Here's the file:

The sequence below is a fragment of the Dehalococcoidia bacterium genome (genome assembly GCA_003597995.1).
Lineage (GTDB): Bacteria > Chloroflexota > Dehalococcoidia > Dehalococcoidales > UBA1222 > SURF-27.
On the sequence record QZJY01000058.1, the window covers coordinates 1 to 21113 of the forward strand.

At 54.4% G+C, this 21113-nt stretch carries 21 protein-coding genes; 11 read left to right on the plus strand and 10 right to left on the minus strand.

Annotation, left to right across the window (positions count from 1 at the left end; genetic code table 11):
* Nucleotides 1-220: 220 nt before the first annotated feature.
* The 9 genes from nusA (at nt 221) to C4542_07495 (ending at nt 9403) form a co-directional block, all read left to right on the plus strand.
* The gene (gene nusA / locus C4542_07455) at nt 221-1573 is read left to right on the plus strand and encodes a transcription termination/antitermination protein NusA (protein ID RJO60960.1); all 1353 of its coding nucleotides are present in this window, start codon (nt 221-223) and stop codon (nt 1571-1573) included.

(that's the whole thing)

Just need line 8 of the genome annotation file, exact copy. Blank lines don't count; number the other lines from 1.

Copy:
* The gene (gene nusA / locus C4542_07455) at nt 221-1573 is read left to right on the plus strand and encodes a transcription termination/antitermination protein NusA (protein ID RJO60960.1); all 1353 of its coding nucleotides are present in this window, start codon (nt 221-223) and stop codon (nt 1571-1573) included.